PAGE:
By Deb Silverthorn
Florence Shapiro has been an advocate and educator, the mayor of Plano, a Texas state senator, and a leader of many organizations in the DFW area. Acclaimed for much, yet it’s as the daughter of Ann Donald, a resident at The Legacy Willow Bend since its opening, that she will sit as guest interviewee at 3:30 p.m. Wednesday, June 19, in the Chapel at The Legacy.
“Many residents watched Florence grow up. While we’re proud and appreciative of her success, she’s Ann’s daughter and that’s a blessing right there,” said Bob Weinfeld, who has hosted more than 100 “Getting to Know Your Neighbors and Your Staff and Your Relatives of Residents” interviews.
The hourlong program, open to the community, has introduced residents, staffers and community members to business leaders, museum curators, chefs, journalists, sports executives, clergy and more.
“I look forward to the interview, and the buzz is building,” said Weinfeld, The Legacy’s own “mayor,” on interviewing Plano’s former mayor and the question-and-answer period to follow.
Interviewed on topics local and global, for the former Zesmer BBG member and Hillcrest High School and University of Texas graduate, sitting on Weinfeld’s dais — no doubt with her mother watching from the front row — is exciting.
“My community devotion comes from Mother, the ultimate volunteer, and my business sense from my father,” said Shapiro. Her mother is a former president of the Friends of Golden Acres Dallas Home for Jewish Aged, and resident at The Legacy since its 2008 opening.
“The Legacy is filled with people I’ve known my whole life, and it’s an honor to be interviewed by Bob,” said Shapiro. “He is the ‘connector,’ and I’m always engaged by whatever he does. Bob is a very special part of this wonderful community within our community, and to know him is to love him. Besides, who could ever tell Bob ‘no’?”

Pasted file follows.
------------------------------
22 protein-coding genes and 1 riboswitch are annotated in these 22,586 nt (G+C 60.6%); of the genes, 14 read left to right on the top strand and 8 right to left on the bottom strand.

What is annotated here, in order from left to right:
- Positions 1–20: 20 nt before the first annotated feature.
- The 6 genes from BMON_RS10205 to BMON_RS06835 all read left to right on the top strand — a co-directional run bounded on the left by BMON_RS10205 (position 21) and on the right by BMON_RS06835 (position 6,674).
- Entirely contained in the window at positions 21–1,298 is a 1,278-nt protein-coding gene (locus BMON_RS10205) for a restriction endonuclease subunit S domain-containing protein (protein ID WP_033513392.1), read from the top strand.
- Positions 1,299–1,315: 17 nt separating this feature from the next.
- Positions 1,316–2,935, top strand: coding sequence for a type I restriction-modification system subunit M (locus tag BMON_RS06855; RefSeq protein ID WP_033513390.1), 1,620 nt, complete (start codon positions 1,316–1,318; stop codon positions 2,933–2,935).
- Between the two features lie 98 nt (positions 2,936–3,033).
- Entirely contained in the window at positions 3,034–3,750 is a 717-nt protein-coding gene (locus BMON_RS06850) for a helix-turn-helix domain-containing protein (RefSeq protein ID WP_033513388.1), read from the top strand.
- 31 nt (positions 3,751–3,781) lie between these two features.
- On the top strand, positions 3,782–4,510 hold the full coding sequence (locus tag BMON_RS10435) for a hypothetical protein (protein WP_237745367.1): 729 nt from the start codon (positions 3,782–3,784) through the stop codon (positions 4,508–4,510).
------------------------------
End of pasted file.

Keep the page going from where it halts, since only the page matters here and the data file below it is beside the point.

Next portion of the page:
Shapiro was born shortly after her parents, Martin of blessed memory and Ann, arrived in the U.S. Her mother was pregnant with her while aboard the ship that brought them from England. The two survivors of the Holocaust immigrated first to New York, then to Dallas when Shapiro was 10.
A lifetime later, Shapiro is immediate past chair of the Dallas Holocaust Museum Center for Education and Tolerance, gratified and excited for the September opening of the new home of the museum her father helped found.
“The Dallas Holocaust and Human Rights Museum will be a showplace that no one could have dreamed of,” she said. “Started in the basement of the JCC, now the world sees us, learns from us and is affected by us. I’m sure my father and all who started it are very proud.”
Shapiro and her husband Howard, whom she met at UT and married 50 years ago, are the parents of Staci (Dr. Paul) Rubin, Todd (Jori) Shapiro and Lisa (Rabbi Brian) Strauss. They are grandparents of 12: Brody, Eli, Natalie, Sam and Sophie Rubin, Ella, Harper, Olivia and Zach Shapiro, and Ari, Joshua and Noa Strauss.
Serving on the Plano City Council, then as the city’s mayor, Shapiro was president of the Texas Municipal League before her 19-year career as Texas State Senator — first elected against a 13-year incumbent.